Firstly, the game opts for a first or third person perspective. It follows a man named Kyle Katarn who starts the game as a mercenary but eventually becomes a Jedi (Kyle was also a Jedi in the past). When the game starts you are only able to use guns and a stun baton (that kills... 🤔), the game plays at this point like your generic first person shooter. It is evident how game design and gameplay has changed over the years. This game is really difficult, the level of precision that is required to shoot enemies consistently and accurately is ridiculous mainly due to how erratic and frequent their movement. Due to this, I have a feeling that the developers intended for this game to be played with a keyboard and mouse. Simply hitting an enemy can sometimes be frustrating. A large amount of enemies often populate an area and the A.I can sometimes seem brilliant but is often questionable. The majority of the guns in the game have laser projectiles that can be easily seen as they travel. The player can avoid these lasers (especially when getting shot at from a distance) which often results in strafe battles. This all changes, however, when the player finally gets his lightsaber. The lightsaber combat is still fun and exhilarating and possibly the best lightsaber combat available in any Star Wars game. I think this is due to its precision and difficulty. The game does not hold your hand and offers no lock-on whatsoever; which forces (no pun intended) the player to think about his attacks and have good spacial awareness. Players have 3 lightsaber stances: light, medium and heavy. When in a light stance, projectiles are deflected easily; in the medium stance, players can deflect projectiles but also have decent offensive capabilities and in the heavy stance players have high offense but low defense. It is vital to choose the correct stance and to know where all the enemies are as an enemy that is behind you will whittle down your health if you aren't careful. Battles escalate further when lightsaber wielding opponents are introduced. Players are also given 8 force powers to use which they learn or collect throughout the game. This makes for some nail-biting encounters which demand the players full attention. There is a level of skill to this game (watch some YouTube videos of skilled players to see what can be done) which makes players want to continually hone their skills.

The game design I found the most frustrating. It is often unclear precisely what needs to be done and figuring out what needs to be done rarely results in a feeling of accomplishment. Sometimes you may not notice a switch or command console you were supposed to press and this is simply due to the fact that it does not stand out enough or is a new type of switch that you have never seen before. Another example was when I was presented with a small pool of electrified water. I could see the pipe which was producing the electricity was in a room to the left of the pool behind some glass that I could not break and was stumped as to how to turn off the electricity. In the end, I resulted in looking at a walkthrough online (dont judge me, we've all done it) and to my frustration, found out that I had to shoot a small metal object next to me to blow a hole in the wall. This annoyed me because the object looked like a basic metal bin or some irrelevant object, I did not understand why the developers did not make it more evident that this object could explode. I had noticed it but did not think to shoot at it as it looked so useless and there had been a number of other objects that exploded when shot at, so was confused as to why one of these objects was not used instead. There are a number of other areas which had me lost and most were due to something that I had neglected to realise or consider. Admittedly, this may be due to my own shortfalls when considering how a game has been designed as I am used to playing games that are a lot more obvious or 'hand holdey'.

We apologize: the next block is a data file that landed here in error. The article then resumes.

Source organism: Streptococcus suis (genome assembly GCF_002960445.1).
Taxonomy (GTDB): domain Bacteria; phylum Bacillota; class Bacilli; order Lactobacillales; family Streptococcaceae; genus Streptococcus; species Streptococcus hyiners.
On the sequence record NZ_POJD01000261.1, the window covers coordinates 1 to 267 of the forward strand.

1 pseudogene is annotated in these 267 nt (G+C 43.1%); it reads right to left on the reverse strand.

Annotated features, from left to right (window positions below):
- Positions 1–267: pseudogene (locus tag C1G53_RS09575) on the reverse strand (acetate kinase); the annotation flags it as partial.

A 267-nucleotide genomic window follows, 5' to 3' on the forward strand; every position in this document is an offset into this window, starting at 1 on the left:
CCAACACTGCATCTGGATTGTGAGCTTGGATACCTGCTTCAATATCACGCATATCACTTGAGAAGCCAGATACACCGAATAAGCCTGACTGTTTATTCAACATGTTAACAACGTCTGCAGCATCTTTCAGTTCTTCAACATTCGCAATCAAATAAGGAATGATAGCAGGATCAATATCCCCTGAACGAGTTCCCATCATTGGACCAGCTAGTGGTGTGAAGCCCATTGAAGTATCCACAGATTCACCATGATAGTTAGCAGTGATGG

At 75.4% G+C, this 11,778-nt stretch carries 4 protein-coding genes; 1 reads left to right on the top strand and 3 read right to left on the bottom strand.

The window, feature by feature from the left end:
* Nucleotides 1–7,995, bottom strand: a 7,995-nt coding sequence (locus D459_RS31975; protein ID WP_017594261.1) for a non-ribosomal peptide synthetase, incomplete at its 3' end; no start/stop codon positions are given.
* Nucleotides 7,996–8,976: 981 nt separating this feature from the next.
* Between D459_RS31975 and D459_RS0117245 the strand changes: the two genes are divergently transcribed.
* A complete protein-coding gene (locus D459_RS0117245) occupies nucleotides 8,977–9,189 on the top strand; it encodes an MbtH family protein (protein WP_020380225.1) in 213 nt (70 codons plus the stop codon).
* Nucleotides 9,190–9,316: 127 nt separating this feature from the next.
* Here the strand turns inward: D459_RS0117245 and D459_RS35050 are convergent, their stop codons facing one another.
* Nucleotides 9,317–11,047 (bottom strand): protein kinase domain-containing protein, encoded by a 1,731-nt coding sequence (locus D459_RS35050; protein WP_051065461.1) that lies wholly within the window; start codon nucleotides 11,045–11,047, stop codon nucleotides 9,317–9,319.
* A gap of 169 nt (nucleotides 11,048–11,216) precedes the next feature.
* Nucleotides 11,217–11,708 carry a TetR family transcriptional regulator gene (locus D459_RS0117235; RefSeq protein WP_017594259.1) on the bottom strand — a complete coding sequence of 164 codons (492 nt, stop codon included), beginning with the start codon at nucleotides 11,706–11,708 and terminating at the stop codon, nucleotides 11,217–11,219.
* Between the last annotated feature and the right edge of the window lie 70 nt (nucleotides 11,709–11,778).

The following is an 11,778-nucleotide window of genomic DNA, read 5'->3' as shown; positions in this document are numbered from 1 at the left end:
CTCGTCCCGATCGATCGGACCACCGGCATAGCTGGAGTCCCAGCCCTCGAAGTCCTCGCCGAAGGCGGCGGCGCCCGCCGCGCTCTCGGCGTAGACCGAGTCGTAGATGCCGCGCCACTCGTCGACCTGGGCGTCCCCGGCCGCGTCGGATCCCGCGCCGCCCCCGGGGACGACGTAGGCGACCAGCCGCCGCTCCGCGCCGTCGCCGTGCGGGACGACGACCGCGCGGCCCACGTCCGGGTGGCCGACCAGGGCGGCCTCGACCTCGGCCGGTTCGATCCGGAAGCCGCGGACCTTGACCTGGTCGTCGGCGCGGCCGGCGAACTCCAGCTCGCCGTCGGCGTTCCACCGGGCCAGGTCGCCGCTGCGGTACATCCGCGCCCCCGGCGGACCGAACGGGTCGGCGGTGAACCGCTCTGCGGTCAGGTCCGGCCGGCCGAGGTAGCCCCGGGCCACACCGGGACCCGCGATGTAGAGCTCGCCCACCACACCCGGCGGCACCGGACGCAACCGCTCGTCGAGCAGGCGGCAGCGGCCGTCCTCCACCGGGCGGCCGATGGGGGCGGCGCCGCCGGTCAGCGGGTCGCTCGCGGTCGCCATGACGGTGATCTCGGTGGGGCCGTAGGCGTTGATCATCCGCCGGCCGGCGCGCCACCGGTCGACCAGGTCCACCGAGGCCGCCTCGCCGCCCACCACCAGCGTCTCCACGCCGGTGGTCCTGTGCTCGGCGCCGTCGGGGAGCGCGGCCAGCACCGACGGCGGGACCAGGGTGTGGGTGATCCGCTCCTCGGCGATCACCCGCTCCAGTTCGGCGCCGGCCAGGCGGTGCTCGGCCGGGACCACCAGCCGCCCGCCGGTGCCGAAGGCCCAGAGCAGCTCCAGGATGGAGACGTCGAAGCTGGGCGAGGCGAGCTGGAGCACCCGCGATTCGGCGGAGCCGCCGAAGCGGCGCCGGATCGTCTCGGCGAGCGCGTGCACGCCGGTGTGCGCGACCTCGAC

I think it is unfair to speak about the graphics of this game due to it being over a decade old, so am not going to dwell on them for long. The game does not look great but it does not look awful (considering how old it is). The sound design I found to be quite good. The signature Star Wars sounds of the blasters and lightsabers are all present and the voice acting, although not good, is not awful.

Overall Jedi Knight II is a blast. I can see why so many fans still regard it as one of the best Star Wars games ever made and it surprises me that the game did not receive any real sequel. Despite its shortcomings, I would recommend this game for any Star Wars fan who owns a Switch, but would tell others who own a PC or other console to maybe try one of the more recent Star Wars titles. The switch version does not include the multiplayer mode and although this may not be major for some people, I remember how much fun this mode was overall.